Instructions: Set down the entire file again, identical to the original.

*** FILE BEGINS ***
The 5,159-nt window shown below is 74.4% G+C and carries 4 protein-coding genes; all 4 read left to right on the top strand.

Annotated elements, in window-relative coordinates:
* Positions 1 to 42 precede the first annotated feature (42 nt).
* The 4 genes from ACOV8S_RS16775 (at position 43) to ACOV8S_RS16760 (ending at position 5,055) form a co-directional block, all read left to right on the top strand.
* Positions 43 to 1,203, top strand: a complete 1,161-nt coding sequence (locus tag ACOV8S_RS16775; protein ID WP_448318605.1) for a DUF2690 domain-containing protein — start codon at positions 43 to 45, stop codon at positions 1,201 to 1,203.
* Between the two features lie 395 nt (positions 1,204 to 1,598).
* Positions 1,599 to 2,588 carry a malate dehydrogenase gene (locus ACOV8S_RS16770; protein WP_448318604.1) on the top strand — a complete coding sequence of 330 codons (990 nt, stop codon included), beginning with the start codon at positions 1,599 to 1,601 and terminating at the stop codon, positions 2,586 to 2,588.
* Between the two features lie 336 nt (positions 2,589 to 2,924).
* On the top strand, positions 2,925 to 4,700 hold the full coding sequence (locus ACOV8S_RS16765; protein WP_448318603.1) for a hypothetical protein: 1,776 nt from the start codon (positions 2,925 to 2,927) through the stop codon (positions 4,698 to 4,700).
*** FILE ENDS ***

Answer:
The 5,159-nt window shown below is 74.4% G+C and carries 4 protein-coding genes; all 4 read left to right on the top strand.

Annotated elements, in window-relative coordinates:
* Positions 1 to 42 precede the first annotated feature (42 nt).
* The 4 genes from ACOV8S_RS16775 (at position 43) to ACOV8S_RS16760 (ending at position 5,055) form a co-directional block, all read left to right on the top strand.
* Positions 43 to 1,203, top strand: a complete 1,161-nt coding sequence (locus tag ACOV8S_RS16775; protein ID WP_448318605.1) for a DUF2690 domain-containing protein — start codon at positions 43 to 45, stop codon at positions 1,201 to 1,203.
* Between the two features lie 395 nt (positions 1,204 to 1,598).
* Positions 1,599 to 2,588 carry a malate dehydrogenase gene (locus ACOV8S_RS16770; protein WP_448318604.1) on the top strand — a complete coding sequence of 330 codons (990 nt, stop codon included), beginning with the start codon at positions 1,599 to 1,601 and terminating at the stop codon, positions 2,586 to 2,588.
* Between the two features lie 336 nt (positions 2,589 to 2,924).
* On the top strand, positions 2,925 to 4,700 hold the full coding sequence (locus ACOV8S_RS16765; protein WP_448318603.1) for a hypothetical protein: 1,776 nt from the start codon (positions 2,925 to 2,927) through the stop codon (positions 4,698 to 4,700).